Baby Changing Mat Occupancy Sensor and Heat Lamp Automation with ESPHome/ESP32 (dirt cheap and basic!)

Hi!

Wanted to share my very very cheap and dirty (no pun intended!) way to turn on the heat lamp above my baby’s changing table when we lay her down for a nappy change. The basic elements are as follows:

The key is the home made capacitive pressure pad sensor which is heavily based on the instructions here: https://blog.yavilevich.com/2017/10/40-cent-diy-pressure-sensor-based-on-a-capacitive-principle/. Basically if you follow the building instructions on that page, you’ll end up with a home made pad from just tin foil and office supplies that will change its capacitance based on pressure on the mat (check it with a multimeter to be sure). I’d recommend soldering the wires to the paperclips because they slide out easily. Then you can put it under the baby changing matt - like this (apologies for picture quality):


Connect one wire from the pad to the Ground pin of an ESP32 and the other to one of the ESP32’s capacitive sensing pins (GPIO 4, GPIO 0, GPIO 2, GPIO 15, GPIO 13, GPIO 12, GPIO 14, GPIO 27, GPIO 33, GPIO 32) - I used GPIO 4. From here you can load an ESPHome image onto the ESP 32, I used the following code (see the comments for parameters that I changed):

# Setup the ESP32 board
esphome:
  name: changing_matt_esp32
  platform: ESP32
  board: esp32doit-devkit-v1
  board_flash_mode: dio

# Setup the Wi-Fi connection
wifi:
  ssid: <Wi-Fi SSID>
  password: <Wi-Fi Password>

# Enable the Home Assistant API as the communications method
api:

# Enable logging
logger:

# Enable OTA updates
ota:

#Setup the touch platform
esp32_touch:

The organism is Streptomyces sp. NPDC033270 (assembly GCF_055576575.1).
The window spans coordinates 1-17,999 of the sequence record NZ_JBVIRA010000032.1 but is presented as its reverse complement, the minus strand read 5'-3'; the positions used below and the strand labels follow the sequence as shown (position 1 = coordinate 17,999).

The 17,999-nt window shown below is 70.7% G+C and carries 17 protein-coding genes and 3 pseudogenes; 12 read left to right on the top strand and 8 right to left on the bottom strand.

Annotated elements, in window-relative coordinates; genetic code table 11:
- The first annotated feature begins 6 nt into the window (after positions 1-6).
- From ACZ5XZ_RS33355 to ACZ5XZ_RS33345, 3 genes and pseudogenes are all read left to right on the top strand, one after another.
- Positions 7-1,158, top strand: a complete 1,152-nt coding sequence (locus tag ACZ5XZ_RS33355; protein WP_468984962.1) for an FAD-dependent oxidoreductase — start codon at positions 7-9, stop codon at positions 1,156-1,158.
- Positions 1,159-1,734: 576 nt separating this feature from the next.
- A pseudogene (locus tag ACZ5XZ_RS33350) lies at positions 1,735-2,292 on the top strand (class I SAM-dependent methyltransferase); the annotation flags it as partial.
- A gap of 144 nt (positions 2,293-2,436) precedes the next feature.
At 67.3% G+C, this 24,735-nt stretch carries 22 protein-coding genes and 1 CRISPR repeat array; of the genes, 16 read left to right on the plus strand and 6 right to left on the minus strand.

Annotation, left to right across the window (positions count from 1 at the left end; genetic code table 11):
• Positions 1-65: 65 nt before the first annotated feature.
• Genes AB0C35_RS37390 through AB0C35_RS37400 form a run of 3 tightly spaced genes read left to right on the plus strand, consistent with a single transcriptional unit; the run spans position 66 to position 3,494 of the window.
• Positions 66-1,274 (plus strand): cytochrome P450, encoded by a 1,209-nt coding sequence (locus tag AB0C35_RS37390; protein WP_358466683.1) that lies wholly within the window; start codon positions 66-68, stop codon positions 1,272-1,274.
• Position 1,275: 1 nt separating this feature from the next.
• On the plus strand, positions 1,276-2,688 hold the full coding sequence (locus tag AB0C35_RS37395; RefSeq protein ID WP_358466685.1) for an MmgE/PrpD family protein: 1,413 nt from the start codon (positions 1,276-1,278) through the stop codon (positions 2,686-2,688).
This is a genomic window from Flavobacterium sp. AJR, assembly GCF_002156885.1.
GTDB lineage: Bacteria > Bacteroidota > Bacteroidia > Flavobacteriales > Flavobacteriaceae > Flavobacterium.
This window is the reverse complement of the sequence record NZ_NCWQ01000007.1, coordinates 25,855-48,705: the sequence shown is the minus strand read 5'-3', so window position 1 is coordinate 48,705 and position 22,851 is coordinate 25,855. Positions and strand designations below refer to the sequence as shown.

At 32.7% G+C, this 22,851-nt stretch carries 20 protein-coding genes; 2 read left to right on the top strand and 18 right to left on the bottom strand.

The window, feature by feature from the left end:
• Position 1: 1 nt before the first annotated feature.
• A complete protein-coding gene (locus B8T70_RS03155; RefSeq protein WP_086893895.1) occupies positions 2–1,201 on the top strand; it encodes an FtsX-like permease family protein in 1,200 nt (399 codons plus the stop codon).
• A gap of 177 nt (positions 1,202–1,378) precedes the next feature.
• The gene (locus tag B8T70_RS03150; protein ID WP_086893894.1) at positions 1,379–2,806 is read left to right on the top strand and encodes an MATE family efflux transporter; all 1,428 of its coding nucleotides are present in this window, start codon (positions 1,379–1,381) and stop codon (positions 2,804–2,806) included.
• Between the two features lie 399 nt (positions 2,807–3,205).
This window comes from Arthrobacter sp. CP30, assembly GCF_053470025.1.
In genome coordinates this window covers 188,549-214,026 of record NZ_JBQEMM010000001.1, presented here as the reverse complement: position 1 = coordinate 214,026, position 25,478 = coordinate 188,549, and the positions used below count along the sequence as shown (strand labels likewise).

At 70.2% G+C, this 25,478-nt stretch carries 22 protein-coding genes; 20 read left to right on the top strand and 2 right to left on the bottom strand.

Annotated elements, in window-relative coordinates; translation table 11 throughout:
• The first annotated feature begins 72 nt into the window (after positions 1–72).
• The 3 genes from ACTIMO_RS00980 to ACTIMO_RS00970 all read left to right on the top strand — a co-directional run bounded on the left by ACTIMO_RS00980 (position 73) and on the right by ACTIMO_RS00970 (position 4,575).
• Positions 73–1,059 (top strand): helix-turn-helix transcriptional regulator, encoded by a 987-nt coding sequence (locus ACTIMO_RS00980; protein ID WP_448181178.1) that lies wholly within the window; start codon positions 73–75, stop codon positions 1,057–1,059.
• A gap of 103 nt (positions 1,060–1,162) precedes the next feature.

# Set this to True when you first setup the sensor - then in the ESPHome log you'll see the actual measured value being constantly output. This lets you find what the threshold is for occupied/not occupied
  setup_mode: False
  # Set the low voltage as high as it will go and the high as low as it will go - the smaller range improves the sensitivity so the matt makes noticeable changes
  low_voltage_reference: 0.8V
  high_voltage_reference: 2.4V
  # Set the maximum voltage attenuation to help provide a better signal 
  voltage_attenuation: 1.5V

# Setup a sensor to monitor the changing matt pressure pad on GPIO 04
binary_sensor:
  - platform: esp32_touch
    name: "Changing Matt Occupied"
    pin: GPIO4
    # This threshold should be set individually, see the note on "setup_mode" above
    threshold: 250

When you first connect this you should set setup_mode to True to get messages in the logs about the value being measured. Once you’ve done this put the pad under the changing mat and load the ESPHome logs to check what the “unoccupied” value is. Then lay something roughly baby-weight on the mat and see what the value changes to. You can then edit the ESPHome YAML to put setup_mode back to False and set threshold to be between the “occupied” and “unoccupied” values.

With that done - you can add the ESPHome device in Integrations in Home Assistant and you’ll have a new binary sensor telling you if the changing matt is occupied or not! Bonus points for customising the entity with the baby-face-outline MDI icon :wink: